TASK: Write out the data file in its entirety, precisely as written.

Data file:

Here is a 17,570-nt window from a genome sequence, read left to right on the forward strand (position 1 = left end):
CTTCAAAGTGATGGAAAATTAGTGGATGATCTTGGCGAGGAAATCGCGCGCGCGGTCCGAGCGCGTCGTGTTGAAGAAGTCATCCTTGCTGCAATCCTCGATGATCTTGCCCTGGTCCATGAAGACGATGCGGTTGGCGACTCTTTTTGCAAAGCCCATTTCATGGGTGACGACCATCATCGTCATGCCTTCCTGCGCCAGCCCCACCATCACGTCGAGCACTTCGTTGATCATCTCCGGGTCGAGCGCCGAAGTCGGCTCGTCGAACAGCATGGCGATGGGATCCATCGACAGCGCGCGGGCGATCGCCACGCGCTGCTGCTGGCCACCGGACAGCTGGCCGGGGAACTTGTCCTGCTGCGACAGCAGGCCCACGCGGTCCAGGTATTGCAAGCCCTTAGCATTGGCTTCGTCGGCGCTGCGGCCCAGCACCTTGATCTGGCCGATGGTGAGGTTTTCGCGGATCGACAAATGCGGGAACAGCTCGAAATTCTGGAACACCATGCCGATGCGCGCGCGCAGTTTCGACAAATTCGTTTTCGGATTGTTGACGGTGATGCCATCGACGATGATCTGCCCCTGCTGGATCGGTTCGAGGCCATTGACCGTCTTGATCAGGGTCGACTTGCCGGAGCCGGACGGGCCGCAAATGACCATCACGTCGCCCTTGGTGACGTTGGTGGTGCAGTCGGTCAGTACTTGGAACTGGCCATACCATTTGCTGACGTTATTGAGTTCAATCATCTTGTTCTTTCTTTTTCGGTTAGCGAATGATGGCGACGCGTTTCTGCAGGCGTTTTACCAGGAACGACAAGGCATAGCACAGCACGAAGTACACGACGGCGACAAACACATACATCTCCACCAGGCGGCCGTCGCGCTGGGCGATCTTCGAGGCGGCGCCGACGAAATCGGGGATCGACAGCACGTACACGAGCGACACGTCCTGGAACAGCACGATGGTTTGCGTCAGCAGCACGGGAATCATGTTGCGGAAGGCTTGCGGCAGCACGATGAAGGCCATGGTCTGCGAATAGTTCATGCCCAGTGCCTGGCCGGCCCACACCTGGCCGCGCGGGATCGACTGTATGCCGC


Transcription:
Here is a 17,570-nt window from a genome sequence, read left to right on the forward strand (position 1 = left end):
CTTCAAAGTGATGGAAAATTAGTGGATGATCTTGGCGAGGAAATCGCGCGCGCGGTCCGAGCGCGTCGTGTTGAAGAAGTCATCCTTGCTGCAATCCTCGATGATCTTGCCCTGGTCCATGAAGACGATGCGGTTGGCGACTCTTTTTGCAAAGCCCATTTCATGGGTGACGACCATCATCGTCATGCCTTCCTGCGCCAGCCCCACCATCACGTCGAGCACTTCGTTGATCATCTCCGGGTCGAGCGCCGAAGTCGGCTCGTCGAACAGCATGGCGATGGGATCCATCGACAGCGCGCGGGCGATCGCCACGCGCTGCTGCTGGCCACCGGACAGCTGGCCGGGGAACTTGTCCTGCTGCGACAGCAGGCCCACGCGGTCCAGGTATTGCAAGCCCTTAGCATTGGCTTCGTCGGCGCTGCGGCCCAGCACCTTGATCTGGCCGATGGTGAGGTTTTCGCGGATCGACAAATGCGGGAACAGCTCGAAATTCTGGAACACCATGCCGATGCGCGCGCGCAGTTTCGACAAATTCGTTTTCGGATTGTTGACGGTGATGCCATCGACGATGATCTGCCCCTGCTGGATCGGTTCGAGGCCATTGACCGTCTTGATCAGGGTCGACTTGCCGGAGCCGGACGGGCCGCAAATGACCATCACGTCGCCCTTGGTGACGTTGGTGGTGCAGTCGGTCAGTACTTGGAACTGGCCATACCATTTGCTGACGTTATTGAGTTCAATCATCTTGTTCTTTCTTTTTCGGTTAGCGAATGATGGCGACGCGTTTCTGCAGGCGTTTTACCAGGAACGACAAGGCATAGCACAGCACGAAGTACACGACGGCGACAAACACATACATCTCCACCAGGCGGCCGTCGCGCTGGGCGATCTTCGAGGCGGCGCCGACGAAATCGGGGATCGACAGCACGTACACGAGCGACACGTCCTGGAACAGCACGATGGTTTGCGTCAGCAGCACGGGAATCATGTTGCGGAAGGCTTGCGGCAGCACGATGAAGGCCATGGTCTGCGAATAGTTCATGCCCAGTGCCTGGCCGGCCCACACCTGGCCGCGCGGGATCGACTGTATGCCGC